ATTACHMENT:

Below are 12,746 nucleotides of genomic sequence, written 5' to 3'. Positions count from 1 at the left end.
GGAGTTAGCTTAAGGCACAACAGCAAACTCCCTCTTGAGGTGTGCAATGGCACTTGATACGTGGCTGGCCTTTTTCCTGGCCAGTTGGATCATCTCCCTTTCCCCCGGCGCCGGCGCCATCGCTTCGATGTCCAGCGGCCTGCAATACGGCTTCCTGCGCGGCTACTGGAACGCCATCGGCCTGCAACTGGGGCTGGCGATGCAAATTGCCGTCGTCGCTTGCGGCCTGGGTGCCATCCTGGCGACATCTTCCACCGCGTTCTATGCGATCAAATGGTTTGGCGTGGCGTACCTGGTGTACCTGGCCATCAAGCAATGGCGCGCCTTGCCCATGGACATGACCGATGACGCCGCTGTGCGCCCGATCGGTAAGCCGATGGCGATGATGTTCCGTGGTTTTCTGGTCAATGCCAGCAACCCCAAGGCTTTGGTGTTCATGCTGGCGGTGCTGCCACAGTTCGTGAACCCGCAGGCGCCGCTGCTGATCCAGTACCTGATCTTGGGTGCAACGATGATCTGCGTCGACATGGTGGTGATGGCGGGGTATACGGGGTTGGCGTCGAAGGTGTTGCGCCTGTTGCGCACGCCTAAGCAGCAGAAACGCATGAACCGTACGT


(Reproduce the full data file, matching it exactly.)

Below are 12,746 nucleotides of genomic sequence, written 5' to 3'. Positions count from 1 at the left end.
GGAGTTAGCTTAAGGCACAACAGCAAACTCCCTCTTGAGGTGTGCAATGGCACTTGATACGTGGCTGGCCTTTTTCCTGGCCAGTTGGATCATCTCCCTTTCCCCCGGCGCCGGCGCCATCGCTTCGATGTCCAGCGGCCTGCAATACGGCTTCCTGCGCGGCTACTGGAACGCCATCGGCCTGCAACTGGGGCTGGCGATGCAAATTGCCGTCGTCGCTTGCGGCCTGGGTGCCATCCTGGCGACATCTTCCACCGCGTTCTATGCGATCAAATGGTTTGGCGTGGCGTACCTGGTGTACCTGGCCATCAAGCAATGGCGCGCCTTGCCCATGGACATGACCGATGACGCCGCTGTGCGCCCGATCGGTAAGCCGATGGCGATGATGTTCCGTGGTTTTCTGGTCAATGCCAGCAACCCCAAGGCTTTGGTGTTCATGCTGGCGGTGCTGCCACAGTTCGTGAACCCGCAGGCGCCGCTGCTGATCCAGTACCTGATCTTGGGTGCAACGATGATCTGCGTCGACATGGTGGTGATGGCGGGGTATACGGGGTTGGCGTCGAAGGTGTTGCGCCTGTTGCGCACGCCTAAGCAGCAGAAACGCATGAACCGTACGT